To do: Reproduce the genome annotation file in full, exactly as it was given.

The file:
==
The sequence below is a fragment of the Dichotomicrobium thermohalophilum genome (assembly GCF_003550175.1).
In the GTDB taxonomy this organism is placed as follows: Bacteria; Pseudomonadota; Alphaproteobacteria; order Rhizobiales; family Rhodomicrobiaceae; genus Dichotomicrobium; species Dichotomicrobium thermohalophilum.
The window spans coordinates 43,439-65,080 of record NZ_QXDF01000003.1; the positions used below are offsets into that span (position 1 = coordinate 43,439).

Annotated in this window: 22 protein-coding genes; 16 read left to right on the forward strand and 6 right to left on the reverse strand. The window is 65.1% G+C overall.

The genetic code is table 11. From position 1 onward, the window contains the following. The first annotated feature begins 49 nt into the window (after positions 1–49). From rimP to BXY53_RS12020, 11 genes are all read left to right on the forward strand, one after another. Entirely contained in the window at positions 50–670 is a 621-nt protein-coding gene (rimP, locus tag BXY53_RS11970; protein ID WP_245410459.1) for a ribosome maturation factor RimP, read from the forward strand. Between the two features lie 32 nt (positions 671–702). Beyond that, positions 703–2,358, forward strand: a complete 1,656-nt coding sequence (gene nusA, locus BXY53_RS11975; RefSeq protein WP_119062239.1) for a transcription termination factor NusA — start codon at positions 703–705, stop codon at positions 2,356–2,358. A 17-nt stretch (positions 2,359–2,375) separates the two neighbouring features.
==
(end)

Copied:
The sequence below is a fragment of the Dichotomicrobium thermohalophilum genome (assembly GCF_003550175.1).
In the GTDB taxonomy this organism is placed as follows: Bacteria; Pseudomonadota; Alphaproteobacteria; order Rhizobiales; family Rhodomicrobiaceae; genus Dichotomicrobium; species Dichotomicrobium thermohalophilum.
The window spans coordinates 43,439-65,080 of record NZ_QXDF01000003.1; the positions used below are offsets into that span (position 1 = coordinate 43,439).

Annotated in this window: 22 protein-coding genes; 16 read left to right on the forward strand and 6 right to left on the reverse strand. The window is 65.1% G+C overall.

The genetic code is table 11. From position 1 onward, the window contains the following. The first annotated feature begins 49 nt into the window (after positions 1–49). From rimP to BXY53_RS12020, 11 genes are all read left to right on the forward strand, one after another. Entirely contained in the window at positions 50–670 is a 621-nt protein-coding gene (rimP, locus tag BXY53_RS11970; protein ID WP_245410459.1) for a ribosome maturation factor RimP, read from the forward strand. Between the two features lie 32 nt (positions 671–702). Beyond that, positions 703–2,358, forward strand: a complete 1,656-nt coding sequence (gene nusA, locus BXY53_RS11975; RefSeq protein WP_119062239.1) for a transcription termination factor NusA — start codon at positions 703–705, stop codon at positions 2,356–2,358. A 17-nt stretch (positions 2,359–2,375) separates the two neighbouring features.